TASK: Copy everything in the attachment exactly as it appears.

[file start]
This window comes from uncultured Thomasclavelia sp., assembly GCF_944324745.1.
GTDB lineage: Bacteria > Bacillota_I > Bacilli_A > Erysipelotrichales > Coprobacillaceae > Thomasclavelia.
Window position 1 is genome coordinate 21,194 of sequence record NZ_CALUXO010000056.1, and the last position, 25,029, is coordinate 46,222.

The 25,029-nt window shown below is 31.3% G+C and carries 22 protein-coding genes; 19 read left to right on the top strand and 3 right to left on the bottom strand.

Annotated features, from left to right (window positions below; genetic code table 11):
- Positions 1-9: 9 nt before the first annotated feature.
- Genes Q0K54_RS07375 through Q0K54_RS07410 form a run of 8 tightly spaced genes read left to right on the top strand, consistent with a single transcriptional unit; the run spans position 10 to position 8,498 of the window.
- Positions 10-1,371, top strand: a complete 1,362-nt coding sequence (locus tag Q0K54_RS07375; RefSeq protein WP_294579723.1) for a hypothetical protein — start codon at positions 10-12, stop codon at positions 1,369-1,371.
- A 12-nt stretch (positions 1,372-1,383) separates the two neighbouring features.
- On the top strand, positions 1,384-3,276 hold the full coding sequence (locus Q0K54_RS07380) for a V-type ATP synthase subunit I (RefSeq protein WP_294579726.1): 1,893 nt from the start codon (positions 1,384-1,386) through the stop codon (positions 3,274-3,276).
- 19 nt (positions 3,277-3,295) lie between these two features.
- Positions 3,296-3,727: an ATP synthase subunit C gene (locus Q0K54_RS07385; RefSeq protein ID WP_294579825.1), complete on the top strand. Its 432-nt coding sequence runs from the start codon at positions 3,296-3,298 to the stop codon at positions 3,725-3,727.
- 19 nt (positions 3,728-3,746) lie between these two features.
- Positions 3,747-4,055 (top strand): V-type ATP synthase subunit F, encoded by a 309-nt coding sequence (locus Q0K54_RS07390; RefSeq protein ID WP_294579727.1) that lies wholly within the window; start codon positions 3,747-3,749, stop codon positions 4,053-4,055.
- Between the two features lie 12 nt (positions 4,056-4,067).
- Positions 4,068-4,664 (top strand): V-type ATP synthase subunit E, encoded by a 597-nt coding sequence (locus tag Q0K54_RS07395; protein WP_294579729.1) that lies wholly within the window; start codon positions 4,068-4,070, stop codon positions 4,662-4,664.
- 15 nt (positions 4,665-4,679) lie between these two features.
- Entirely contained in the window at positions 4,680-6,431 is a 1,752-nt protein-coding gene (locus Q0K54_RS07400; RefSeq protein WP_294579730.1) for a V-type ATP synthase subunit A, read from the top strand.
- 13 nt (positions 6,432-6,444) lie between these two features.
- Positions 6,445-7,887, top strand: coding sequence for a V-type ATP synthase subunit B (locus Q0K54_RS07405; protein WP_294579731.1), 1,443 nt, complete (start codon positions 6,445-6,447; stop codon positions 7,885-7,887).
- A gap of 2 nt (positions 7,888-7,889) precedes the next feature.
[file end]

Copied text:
This window comes from uncultured Thomasclavelia sp., assembly GCF_944324745.1.
GTDB lineage: Bacteria > Bacillota_I > Bacilli_A > Erysipelotrichales > Coprobacillaceae > Thomasclavelia.
Window position 1 is genome coordinate 21,194 of sequence record NZ_CALUXO010000056.1, and the last position, 25,029, is coordinate 46,222.

The 25,029-nt window shown below is 31.3% G+C and carries 22 protein-coding genes; 19 read left to right on the top strand and 3 right to left on the bottom strand.

Annotated features, from left to right (window positions below; genetic code table 11):
- Positions 1-9: 9 nt before the first annotated feature.
- Genes Q0K54_RS07375 through Q0K54_RS07410 form a run of 8 tightly spaced genes read left to right on the top strand, consistent with a single transcriptional unit; the run spans position 10 to position 8,498 of the window.
- Positions 10-1,371, top strand: a complete 1,362-nt coding sequence (locus tag Q0K54_RS07375; RefSeq protein WP_294579723.1) for a hypothetical protein — start codon at positions 10-12, stop codon at positions 1,369-1,371.
- A 12-nt stretch (positions 1,372-1,383) separates the two neighbouring features.
- On the top strand, positions 1,384-3,276 hold the full coding sequence (locus Q0K54_RS07380) for a V-type ATP synthase subunit I (RefSeq protein WP_294579726.1): 1,893 nt from the start codon (positions 1,384-1,386) through the stop codon (positions 3,274-3,276).
- 19 nt (positions 3,277-3,295) lie between these two features.
- Positions 3,296-3,727: an ATP synthase subunit C gene (locus Q0K54_RS07385; RefSeq protein ID WP_294579825.1), complete on the top strand. Its 432-nt coding sequence runs from the start codon at positions 3,296-3,298 to the stop codon at positions 3,725-3,727.
- 19 nt (positions 3,728-3,746) lie between these two features.
- Positions 3,747-4,055 (top strand): V-type ATP synthase subunit F, encoded by a 309-nt coding sequence (locus Q0K54_RS07390; RefSeq protein ID WP_294579727.1) that lies wholly within the window; start codon positions 3,747-3,749, stop codon positions 4,053-4,055.
- Between the two features lie 12 nt (positions 4,056-4,067).
- Positions 4,068-4,664 (top strand): V-type ATP synthase subunit E, encoded by a 597-nt coding sequence (locus tag Q0K54_RS07395; protein WP_294579729.1) that lies wholly within the window; start codon positions 4,068-4,070, stop codon positions 4,662-4,664.
- 15 nt (positions 4,665-4,679) lie between these two features.
- Entirely contained in the window at positions 4,680-6,431 is a 1,752-nt protein-coding gene (locus Q0K54_RS07400; RefSeq protein WP_294579730.1) for a V-type ATP synthase subunit A, read from the top strand.
- 13 nt (positions 6,432-6,444) lie between these two features.
- Positions 6,445-7,887, top strand: coding sequence for a V-type ATP synthase subunit B (locus Q0K54_RS07405; protein WP_294579731.1), 1,443 nt, complete (start codon positions 6,445-6,447; stop codon positions 7,885-7,887).
- A gap of 2 nt (positions 7,888-7,889) precedes the next feature.